Senate Report: U.S. Paid $15 Million to Poland for CIA Black Site

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New details from a Senate Intelligence Committee report about CIA black sites are being released, bringing to light new information about the Agency’s post-9/11 activities. The report was approved over a year ago, when it was determined that the advanced interrogation techniques they used in these black sites yielded no crucial intelligence.

The black site that is gaining the most prominent attention is a site in Poland, the second such secret prison in a long line of them following the 9/11 attacks. The CIA paid $300,000 to renovate the building, adding security cameras and surely other enhancements. It was where Khalid Sheik Mohammed was waterboarded 183 times. Eventually, when the CIA decided to move locations again—they felt it was best to stay on the move, lest the secret prison be discovered—Poland took over the facility.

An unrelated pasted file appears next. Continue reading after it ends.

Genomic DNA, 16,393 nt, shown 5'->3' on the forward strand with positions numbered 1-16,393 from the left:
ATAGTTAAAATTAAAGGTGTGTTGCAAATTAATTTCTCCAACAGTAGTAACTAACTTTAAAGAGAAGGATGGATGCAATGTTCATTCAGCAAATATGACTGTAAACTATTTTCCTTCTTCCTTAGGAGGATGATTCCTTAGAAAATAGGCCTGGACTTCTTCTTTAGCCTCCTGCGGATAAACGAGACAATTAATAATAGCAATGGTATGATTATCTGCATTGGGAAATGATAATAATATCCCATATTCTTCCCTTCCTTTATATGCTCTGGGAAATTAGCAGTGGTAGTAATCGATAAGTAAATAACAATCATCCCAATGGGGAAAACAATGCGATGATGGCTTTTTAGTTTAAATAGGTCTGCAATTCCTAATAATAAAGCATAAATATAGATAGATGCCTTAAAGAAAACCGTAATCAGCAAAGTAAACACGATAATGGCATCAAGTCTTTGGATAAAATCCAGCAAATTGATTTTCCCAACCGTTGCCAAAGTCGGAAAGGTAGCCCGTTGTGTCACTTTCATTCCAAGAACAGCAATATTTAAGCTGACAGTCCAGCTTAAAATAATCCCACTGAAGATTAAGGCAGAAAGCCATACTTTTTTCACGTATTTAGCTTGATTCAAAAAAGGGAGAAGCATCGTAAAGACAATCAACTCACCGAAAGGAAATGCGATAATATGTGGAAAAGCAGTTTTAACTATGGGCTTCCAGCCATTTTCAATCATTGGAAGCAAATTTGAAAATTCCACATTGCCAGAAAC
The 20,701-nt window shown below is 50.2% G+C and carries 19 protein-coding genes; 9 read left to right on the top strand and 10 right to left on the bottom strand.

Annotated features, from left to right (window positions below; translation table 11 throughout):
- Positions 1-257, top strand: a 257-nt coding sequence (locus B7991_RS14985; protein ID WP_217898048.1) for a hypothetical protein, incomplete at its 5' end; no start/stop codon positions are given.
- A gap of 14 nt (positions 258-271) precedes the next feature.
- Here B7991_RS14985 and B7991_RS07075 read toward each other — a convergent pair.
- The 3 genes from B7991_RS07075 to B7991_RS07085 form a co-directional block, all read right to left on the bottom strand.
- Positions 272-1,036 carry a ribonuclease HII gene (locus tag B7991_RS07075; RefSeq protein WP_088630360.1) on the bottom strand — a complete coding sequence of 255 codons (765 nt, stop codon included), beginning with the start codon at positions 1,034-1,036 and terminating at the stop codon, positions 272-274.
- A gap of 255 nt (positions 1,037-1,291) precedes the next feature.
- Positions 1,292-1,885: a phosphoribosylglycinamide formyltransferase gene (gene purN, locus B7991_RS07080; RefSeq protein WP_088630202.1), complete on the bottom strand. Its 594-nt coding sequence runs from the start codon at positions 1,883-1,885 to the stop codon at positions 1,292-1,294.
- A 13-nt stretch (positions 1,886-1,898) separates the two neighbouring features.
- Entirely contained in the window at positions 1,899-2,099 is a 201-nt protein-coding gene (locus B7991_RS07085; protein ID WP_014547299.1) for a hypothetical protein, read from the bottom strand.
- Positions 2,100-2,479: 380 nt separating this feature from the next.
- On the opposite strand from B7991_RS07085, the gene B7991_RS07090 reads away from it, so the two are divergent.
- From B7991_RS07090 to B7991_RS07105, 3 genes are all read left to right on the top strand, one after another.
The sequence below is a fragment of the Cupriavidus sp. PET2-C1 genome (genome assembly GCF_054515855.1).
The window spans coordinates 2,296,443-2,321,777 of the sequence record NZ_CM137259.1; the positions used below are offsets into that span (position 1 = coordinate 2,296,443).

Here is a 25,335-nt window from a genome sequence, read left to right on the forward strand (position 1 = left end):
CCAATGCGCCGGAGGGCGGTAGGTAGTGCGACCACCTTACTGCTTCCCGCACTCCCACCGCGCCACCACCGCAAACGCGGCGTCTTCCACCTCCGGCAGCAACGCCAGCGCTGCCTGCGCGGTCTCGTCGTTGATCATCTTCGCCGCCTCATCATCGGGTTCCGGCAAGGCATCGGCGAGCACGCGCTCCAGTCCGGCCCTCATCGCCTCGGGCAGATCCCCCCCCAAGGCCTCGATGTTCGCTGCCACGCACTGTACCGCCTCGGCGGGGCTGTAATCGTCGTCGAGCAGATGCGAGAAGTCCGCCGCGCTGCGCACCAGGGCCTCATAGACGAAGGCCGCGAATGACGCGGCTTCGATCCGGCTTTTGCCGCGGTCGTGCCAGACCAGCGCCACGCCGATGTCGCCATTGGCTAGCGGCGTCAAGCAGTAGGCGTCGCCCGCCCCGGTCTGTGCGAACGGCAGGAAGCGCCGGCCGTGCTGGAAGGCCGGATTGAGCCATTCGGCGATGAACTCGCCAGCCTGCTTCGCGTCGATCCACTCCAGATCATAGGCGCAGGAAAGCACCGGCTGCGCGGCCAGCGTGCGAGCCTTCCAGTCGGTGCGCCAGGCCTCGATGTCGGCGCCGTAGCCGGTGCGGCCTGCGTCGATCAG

However, before the CIA even took over the facility, according to TIME, they handed over $15 million—in two cardboard boxes, that had come via diplomatic pouch—to the Polish government in Warsaw. The site, which was codenamed “Quartz,” was in operation for nearly a year and, at the time, CIA officials said they received “dramatic positive results.”

In 2008, the Polish government began a criminal investigation to what happened at the site, even issuing arrest warrants for CIA officials who had visited it. When the report is officially released, the Senate Intelligence Committee plans to “challenge” the assertion by the CIA that the intelligence gained from the interrogations—which many believe was torture, though it was technically legal—was worth it.

The report also reveals that while seeking a more permanent prison site, the CIA paid $20 million to the Moroccan government to build a state-of-the-art facility codenamed “Bombay.” They never even used the site, opting instead to consolidate high-value prisoners in Guantanamo Bay.